Young Ambon Damselfish on the reef, small and extremely vulnerable to predation. Image: Oona Lonnstadt. The old proverb about a leopard not being able to change its spots now has a new biological footnote after researchers in Australian recently found that fish exposed to predatory danger can, indeed, transform their spots to make them less vulnerable to attack. Working with young Ambon Damselfish, Pomacentrus amboinensis, researchers from Australia’s ARC Centre of Excellence for Coral Reef Studies (CoECRS) have made the remarkable discovery that, when constantly threatened with being eaten, the fish not only grow a larger false ‘eyespot’ near their tail–but also reduce the size of their real eyes. Small prey fish with bigger “false eyes” on their rear fins dramatically boosted their chances of survival on the reef, they found. Relationships between eyespot size and eyeball size and body length. The relationship between standard length and eyespot diameter (A) and standard length and eye diameter (B) in presence and absence of predators. All prey fish exposed to predator cues over a 6 week period had significantly larger eyespots (F,H) and smaller eyes (F,G) than fish from the control treatments (C–E). The changes were not evolutionary—over a succession of generations—but rather a relatively rapid response by individual fish tracked over a period of six weeks. The enlargement of the eyespots results in a fish that looks like it is heading in the opposite direction–potentially confusing predatory fish targeting them to be eaten, says Oona Lönnstedt, working toward her Ph.D. at CoECRS and James Cook University. These spots are known as ocelli, and for decades scientists have debated whether false eyespots, or dark circular marks on less vulnerable regions of the bodies of prey animals, played an important role in protecting them from predators–or were simply a fortuitous evolutionary accident. The widely accepted theory is that these spots, found in the juveniles of many species, tend to cause predators to strike at the eyespotted tail or fin rather than the much more vulnerable head region. Researcher and lead author the paper, Oona Lonnstadt. The CoECRS team has found the first clear evidence that fish can change the size of both the misleading spot and their real eye to maximise their chances of survival when under threat. “It’s an amazing feat of cunning for a tiny fish,” Lonnstedt says. “Young damsel fish are pale yellow in colour and have this distinctive black circular ‘eye’ marking towards their tail, which fades as they mature. We figured it must serve an important purpose when they are young.” “We found that when young damsel fish were placed in a specially built tank where they could see and smell predatory fish without being attacked, they automatically began to grow a bigger eye spot, and their real eye became relatively smaller, compared with damsels exposed only to herbivorous fish, or isolated ones. “We believe this is the first study to document predator-induced changes in the size of eyes and eye-spots in prey animals.” When the researchers investigated what happens in nature on a coral reef with lots of predators, they found that juvenile damsel fish with enlarged eye spots had an amazing five-fold increase in survival rate compared to fish with a normal-sized spot. “This was dramatic proof that eyespots work—and give young fish a hugely increased chance of not being eaten,” says Lonnstedt. Comparison of depth to length ratio. The relationship between standard length (SL) and body depth (BD) of P. amboinensis when in the presence and absence of predators (A). Fish had significantly deeper bodies when exposed to predator cues (B) compared to the shallow bodied controls (C). “We think the eyespots not only cause the predator to attack the wrong end of the fish, enabling it to escape by accelerating in the opposite direction, but also reduce the risk of fatal injury to the head,” she explains. The team also noted that when placed in proximity to a predator the young damsel fish also adopted other protective behaviours and features, including reducing activity levels, taking refuge more often and developing a chunkier body shape less easy for a predator to swallow. “It all goes to show that even a very young, tiny fish a few millimetres long have evolved quite a range of clever strategies for survival which they can deploy when a threatening situation demands,” Ms Lonnstedt says. Their paper Predator-induced changes in the growth of eyes and false eyespots by Oona M. Lonnstedt, Mark I. McCormick and Douglas P. Chivers appears in the latest issue of the journal Scientific Reports. ABSTRACT The animal world is full of brilliant colours and striking patterns that serve to hide individuals or attract the attention of others. False eyespots are pervasive across a variety of animal taxa and are among natures most conspicuous markings. Understanding the adaptive significance of eyespots has long fascinated evolutionary ecologists. Here we show for the first time that the size of eyespots is plastic and increases upon exposure to predators. Associated with the growth of eyespots there is a corresponding reduction in growth of eyes in juvenile Ambon damselfish,Pomacentrus amboinensis. These morphological changes likely direct attacks away from the head region. Exposure to predators also induced changes in prey behaviour and morphology. Such changes could prevent or deter attacks and increase burst speed, aiding in escape. Damselfish exposed to predators had drastically higher survival suffering only 10% mortality while controls suffered 60% mortality 72 h after release. Sources From materials released by the ARC Centre of Excellence for Coral Reef Studies (CoECRS). http://www.coralcoe.org.au/ Featured Image credit: http://www.ibrc-bali.org/research/project/pomacentrus-amboinensis/ Indonesian Biodiversity Research Center Images this page: Oona Lonnstadt, top.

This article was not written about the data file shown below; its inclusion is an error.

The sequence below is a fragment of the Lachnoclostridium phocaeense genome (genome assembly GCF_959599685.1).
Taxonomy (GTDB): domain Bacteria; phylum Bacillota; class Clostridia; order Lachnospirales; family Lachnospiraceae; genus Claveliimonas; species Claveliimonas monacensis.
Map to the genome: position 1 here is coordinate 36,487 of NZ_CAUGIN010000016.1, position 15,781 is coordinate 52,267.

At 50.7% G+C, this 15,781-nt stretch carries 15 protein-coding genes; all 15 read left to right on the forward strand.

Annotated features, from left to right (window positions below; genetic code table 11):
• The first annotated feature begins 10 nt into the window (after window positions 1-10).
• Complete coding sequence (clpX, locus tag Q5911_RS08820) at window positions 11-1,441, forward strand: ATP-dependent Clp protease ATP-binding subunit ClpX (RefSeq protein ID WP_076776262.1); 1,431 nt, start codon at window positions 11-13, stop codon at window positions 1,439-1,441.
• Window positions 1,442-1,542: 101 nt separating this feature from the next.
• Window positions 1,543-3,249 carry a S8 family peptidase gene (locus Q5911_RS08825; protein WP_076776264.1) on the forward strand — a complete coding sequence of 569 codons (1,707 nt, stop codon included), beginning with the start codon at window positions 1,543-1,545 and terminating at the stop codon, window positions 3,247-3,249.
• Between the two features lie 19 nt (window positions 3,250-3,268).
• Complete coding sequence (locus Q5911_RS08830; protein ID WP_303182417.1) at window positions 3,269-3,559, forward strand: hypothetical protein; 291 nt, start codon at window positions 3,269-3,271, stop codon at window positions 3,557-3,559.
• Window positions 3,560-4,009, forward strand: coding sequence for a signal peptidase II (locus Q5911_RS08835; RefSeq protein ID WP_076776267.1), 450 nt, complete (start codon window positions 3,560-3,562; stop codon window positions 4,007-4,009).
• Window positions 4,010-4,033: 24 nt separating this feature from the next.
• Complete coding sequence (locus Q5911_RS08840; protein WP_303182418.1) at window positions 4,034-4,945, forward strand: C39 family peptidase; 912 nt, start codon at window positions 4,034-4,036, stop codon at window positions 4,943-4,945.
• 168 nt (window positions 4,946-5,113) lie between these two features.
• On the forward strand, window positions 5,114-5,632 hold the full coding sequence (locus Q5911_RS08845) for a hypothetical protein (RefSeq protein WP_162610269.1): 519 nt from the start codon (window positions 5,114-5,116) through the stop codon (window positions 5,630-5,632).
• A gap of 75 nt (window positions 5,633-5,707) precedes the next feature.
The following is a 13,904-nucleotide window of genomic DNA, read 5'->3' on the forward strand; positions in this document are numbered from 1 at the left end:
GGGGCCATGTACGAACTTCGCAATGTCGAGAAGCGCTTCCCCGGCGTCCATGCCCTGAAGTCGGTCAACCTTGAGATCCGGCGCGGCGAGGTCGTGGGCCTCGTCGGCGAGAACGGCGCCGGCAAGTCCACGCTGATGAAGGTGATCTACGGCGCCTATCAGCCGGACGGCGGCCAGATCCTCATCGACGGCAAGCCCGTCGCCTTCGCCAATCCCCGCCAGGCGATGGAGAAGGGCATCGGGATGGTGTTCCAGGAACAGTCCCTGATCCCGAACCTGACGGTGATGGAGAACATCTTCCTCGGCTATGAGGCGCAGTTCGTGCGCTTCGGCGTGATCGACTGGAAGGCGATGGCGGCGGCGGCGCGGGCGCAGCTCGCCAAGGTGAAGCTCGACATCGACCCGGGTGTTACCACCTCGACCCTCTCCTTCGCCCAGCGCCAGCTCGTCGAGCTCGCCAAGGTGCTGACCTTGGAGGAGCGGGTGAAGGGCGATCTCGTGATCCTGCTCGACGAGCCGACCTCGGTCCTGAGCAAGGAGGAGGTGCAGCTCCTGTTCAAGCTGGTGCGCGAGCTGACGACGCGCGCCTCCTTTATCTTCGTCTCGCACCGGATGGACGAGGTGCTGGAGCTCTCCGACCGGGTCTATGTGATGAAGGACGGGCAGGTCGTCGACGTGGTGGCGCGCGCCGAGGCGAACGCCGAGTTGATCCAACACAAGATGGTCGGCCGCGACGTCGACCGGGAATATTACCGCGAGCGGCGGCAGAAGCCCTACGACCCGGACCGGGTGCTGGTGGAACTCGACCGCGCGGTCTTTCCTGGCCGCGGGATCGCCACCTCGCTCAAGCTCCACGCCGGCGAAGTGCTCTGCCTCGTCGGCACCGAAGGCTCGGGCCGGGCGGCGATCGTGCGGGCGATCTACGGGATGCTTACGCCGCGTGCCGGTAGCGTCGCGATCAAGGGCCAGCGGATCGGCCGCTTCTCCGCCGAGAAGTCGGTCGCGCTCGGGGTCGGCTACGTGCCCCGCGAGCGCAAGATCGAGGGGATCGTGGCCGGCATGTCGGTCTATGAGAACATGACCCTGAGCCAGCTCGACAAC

Hemiscyllium halmahera, a new species of small bamboo shark discovered in the Maluku Islands of eastern Indonesia. Image by Mark Erdmann/Conservation International. Jakarta, Indonesia – A highly charismatic species of walking shark has been discovered in the remote eastern Indonesian island of Halmahera. The epaulette (long tailed carpet) shark, Hemiscyllium halmahera, uses its fins to “walk” across the ocean floor in search of small fish and crustaceans. The discovery comes at a time when Indonesia is significantly ramping up its efforts to protect shark and ray species that are now considered vulnerable to extinction, including whale sharks and manta rays. Indonesia is the world’s largest archipelagic nation with a marine area of over 5.8 million km2 (including a 2.55 million km2 EEZ), and harbors a vast wealth of marine resources. Among these is an amazing diversity of marine life; besides hosting well over 75% of the world’s coral species, Indonesia also is home to at least 218 species of sharks and rays. “This is the third walking shark species to be described from eastern Indonesia in the past six years, which highlights our tremendous shark and ray biodiversity,” said Fahmi, a shark expert at the Indonesian Institute of Sciences. “We now know that six of the nine known walking shark species occur in Indonesian waters, and these animals are diver favorites with excellent potential to help grow our marine tourism industry.” The shark was described in a recent paper in the Journal aqua, authored by Dr. Gerald R. Allen of Conservation International and colleagues Mark Erdmann and Christine Dudgeon. They report that the species reaches a maximum length of just 70 cm (28 cm). Bamboo sharks are among the few elasmobranchs suited to keeping in home aquariums because of their relative small size and bottom dwelling behaviors. The new bamboo shark perching on a rock in a remote area of Indonesia in the heart of the Coral Triangle. The bamboo sharks have the curious ability to “walk” along the bottom on their pectoral and pelvic fins. Image: Mark Erdmann/Conservation International Mark Erdmann CI’s senior advisor to the Indonesian Marine Program and regional coordinator for the Bird’s Head Seascape Program said, “After nearly three decades as the world’s largest exporter of dried shark fins and other shark and ray products, Indonesia is now focusing on the tremendous economic potential of its sharks and rays as living assets. In the last six months’ alone, two of the country’s top marine tourism destinations, Raja Ampat and West Manggarai (home of the famed Komodo National Park) have declared their waters as fully protected shark and ray sanctuaries. It is great to see our findings supporting the valuation and conservation of this natural capital for the long-term wellbeing of the nation.” “This tremendous biodiversity of sharks and rays is a natural heritage that must be conserved for future generations,” said Dr. Sudirman Saad, the Director General of Coasts and Small Islands at the Indonesian Ministry of Marine Affairs and Fisheries, who confirmed the government’s commitment to manage these important marine assets in a sustainable manner. He noted that the Ministry is currently developing regulations and management plans to ensure the conservation and viability of key threatened species of sharks and rays in Indonesian waters. “In addition to securing the long-term sustainability of our national fisheries, we have launched this initiative to prove Indonesia’s commitment to protect our marine biodiversity and ensure the long-term sustainable use of sharks and rays well into the future,” said Saad. SOURCES Allen GR et al. 2013. Hemiscyllium halmahera, a new species of Bamboo Shark (Hemiscylliidae) from Indonesia. aqua, International Journal of Ichthyology, 19 (3): 123-136 Excerpt from materials released by Conservation International. Images: Mark Erdmann/Conservation International.
k COVER FEATURES: CORAL Volume 10, Number 4 Family Acanthuridae: The Tangs and Surgeonfishes Text and Images by Robert M. Fenner, Scott W. Michael, Daniel Knop, Keoki Stender Tang Captive Culture-A Progress Report: A Special Report by Matthew L. Wittenrich, PhD ALSO Forthcoming: Aquarium Safety, Classroom Marine Aquariums, Breeding Apogon spp. Cardinalfishes, Diving Lembeh Strait, and much more. Publication Date: July 9, 2013 Materials Deadline: June 14, 2013 Cover Image: Naso lituratus (Naso Tang or Orangespine Surgeonfish) by Keoki Stender, Marinelife Photography